Listening to the Water and the Music – Part 1
Part 1 – An interview with Dan Cruver and John Pletcher

With this two-part, interview-style article, authors Dan Cruver and John Pletcher dialog regarding J.R.R. Tolkien’s unique use of the music and the water. Enjoy their banter and insights!

1. What are some favorite scenes where water and waterfalls show up in Tolkien’s legendarium?

Dan:
First, please forgive me, but my answer jumps ahead by combining water and music. I just couldn’t help myself. There is an obscure poem that Tolkien first wrote in 1915 (he wrote three versions of it) that uses the imagery of water and music in a hauntingly beautiful way. It’s one of those very melancholy poems that sneaks into a corner of your mind and refuses to leave. You can find it in The Book of Lost Tales Part 1 (p. 26; Mass Market Paperback). Notice both the italicized and bolded text.

When bannered summer is unfurled
Most full of music are thine elms –
A gathered sound that overwhelms
The voices of all other trees.
Sing then of elms, beloved Kortirion,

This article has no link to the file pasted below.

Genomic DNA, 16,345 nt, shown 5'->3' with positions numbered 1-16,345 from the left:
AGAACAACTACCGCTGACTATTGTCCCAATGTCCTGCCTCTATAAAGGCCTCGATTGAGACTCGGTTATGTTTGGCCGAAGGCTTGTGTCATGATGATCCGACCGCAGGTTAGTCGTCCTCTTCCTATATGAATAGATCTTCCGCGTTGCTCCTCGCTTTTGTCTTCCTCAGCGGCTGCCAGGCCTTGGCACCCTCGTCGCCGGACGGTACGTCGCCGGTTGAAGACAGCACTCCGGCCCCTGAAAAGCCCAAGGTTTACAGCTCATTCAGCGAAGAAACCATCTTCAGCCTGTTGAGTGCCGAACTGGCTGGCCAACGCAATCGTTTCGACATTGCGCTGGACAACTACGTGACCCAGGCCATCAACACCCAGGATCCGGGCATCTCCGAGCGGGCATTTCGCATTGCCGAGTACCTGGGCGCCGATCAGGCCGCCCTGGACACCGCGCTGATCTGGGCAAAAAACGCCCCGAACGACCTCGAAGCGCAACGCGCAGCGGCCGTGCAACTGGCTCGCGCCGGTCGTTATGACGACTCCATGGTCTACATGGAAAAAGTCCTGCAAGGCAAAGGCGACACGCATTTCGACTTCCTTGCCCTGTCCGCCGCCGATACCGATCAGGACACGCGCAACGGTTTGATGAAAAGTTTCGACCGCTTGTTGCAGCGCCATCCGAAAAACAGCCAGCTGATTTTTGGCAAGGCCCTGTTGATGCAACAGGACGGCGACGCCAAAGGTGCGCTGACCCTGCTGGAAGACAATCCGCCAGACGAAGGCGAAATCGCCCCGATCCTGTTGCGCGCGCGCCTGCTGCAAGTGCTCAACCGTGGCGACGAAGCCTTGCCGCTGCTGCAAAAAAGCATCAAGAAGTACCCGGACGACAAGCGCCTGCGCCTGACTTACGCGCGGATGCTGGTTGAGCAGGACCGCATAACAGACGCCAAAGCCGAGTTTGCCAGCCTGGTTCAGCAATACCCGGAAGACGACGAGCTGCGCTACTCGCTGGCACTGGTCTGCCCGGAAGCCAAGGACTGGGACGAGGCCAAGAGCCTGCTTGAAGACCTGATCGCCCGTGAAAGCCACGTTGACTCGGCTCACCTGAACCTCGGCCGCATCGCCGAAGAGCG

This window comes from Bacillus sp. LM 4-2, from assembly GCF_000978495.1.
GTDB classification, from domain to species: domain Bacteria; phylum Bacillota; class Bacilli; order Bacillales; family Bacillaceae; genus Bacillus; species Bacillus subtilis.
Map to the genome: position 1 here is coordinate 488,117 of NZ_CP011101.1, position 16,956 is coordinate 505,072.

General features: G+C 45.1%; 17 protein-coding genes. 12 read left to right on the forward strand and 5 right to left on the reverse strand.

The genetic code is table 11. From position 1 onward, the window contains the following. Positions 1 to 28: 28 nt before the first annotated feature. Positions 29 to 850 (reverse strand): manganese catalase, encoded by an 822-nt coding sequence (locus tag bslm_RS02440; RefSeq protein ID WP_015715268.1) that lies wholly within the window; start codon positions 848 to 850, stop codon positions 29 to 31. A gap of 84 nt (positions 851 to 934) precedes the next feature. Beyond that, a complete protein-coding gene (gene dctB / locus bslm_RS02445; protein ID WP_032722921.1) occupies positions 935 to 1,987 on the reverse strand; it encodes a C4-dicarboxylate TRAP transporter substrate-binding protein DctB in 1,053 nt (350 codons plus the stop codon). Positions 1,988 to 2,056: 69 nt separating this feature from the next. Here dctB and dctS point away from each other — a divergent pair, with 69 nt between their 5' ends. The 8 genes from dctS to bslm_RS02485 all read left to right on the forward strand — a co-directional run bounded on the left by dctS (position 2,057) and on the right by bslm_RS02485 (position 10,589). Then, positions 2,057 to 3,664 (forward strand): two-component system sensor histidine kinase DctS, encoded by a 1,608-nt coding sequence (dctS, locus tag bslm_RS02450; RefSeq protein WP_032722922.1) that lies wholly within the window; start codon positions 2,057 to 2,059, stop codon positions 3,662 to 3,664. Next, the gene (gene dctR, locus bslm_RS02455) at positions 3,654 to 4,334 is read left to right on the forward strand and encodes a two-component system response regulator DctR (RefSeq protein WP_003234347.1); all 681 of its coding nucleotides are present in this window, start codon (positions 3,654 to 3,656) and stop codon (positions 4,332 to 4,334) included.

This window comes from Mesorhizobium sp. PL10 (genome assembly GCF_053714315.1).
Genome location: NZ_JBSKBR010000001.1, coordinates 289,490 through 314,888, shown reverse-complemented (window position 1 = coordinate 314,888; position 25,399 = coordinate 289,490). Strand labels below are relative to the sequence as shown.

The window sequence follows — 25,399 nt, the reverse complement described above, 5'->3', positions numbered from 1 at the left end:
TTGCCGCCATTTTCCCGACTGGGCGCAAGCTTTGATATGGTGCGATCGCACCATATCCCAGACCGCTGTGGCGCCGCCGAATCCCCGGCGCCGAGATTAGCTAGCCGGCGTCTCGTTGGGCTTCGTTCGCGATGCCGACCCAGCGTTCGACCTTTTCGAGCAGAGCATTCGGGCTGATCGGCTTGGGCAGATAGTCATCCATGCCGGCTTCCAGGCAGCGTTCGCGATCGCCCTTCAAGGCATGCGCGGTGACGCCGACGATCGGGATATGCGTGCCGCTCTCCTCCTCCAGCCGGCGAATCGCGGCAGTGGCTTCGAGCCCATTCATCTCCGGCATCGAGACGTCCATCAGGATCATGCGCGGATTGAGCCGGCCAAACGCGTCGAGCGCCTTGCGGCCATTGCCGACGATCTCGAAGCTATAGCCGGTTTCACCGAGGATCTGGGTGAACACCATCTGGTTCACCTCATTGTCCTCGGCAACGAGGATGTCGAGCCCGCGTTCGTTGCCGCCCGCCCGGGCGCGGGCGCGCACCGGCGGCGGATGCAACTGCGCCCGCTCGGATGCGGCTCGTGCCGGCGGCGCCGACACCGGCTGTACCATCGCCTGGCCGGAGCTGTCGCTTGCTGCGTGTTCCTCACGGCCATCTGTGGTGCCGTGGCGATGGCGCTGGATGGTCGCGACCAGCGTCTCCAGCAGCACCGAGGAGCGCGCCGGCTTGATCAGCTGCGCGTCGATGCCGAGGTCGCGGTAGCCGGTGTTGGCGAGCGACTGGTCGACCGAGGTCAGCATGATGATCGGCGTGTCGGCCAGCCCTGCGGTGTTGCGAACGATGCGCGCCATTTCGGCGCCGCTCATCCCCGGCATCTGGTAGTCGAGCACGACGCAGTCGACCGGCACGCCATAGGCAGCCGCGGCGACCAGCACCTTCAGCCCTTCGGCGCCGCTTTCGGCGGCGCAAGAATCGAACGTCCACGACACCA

How summer crowds their full sails on,
Like clothed masts of verdurous ships,
A fleet of galleons that proudly slips
Across lang sunlit seas.

Actually, if you noticed, Tolkien combines water, music, and trees! Surprise! Surprise! I find the imagery absolutely captivating. To me, this poem captures Tolkien’s love of all three. If Tolkien tried to communicate this in any other form than a poem, it would have fallen flat. But in a poem, my mind can actually picture trees gliding across a sea under sunny skies.

Seeing water, music, and trees appear together in a poem written in 1915 helps me better appreciate the beauty of each when found in The Hobbit and The Lord of the Rings

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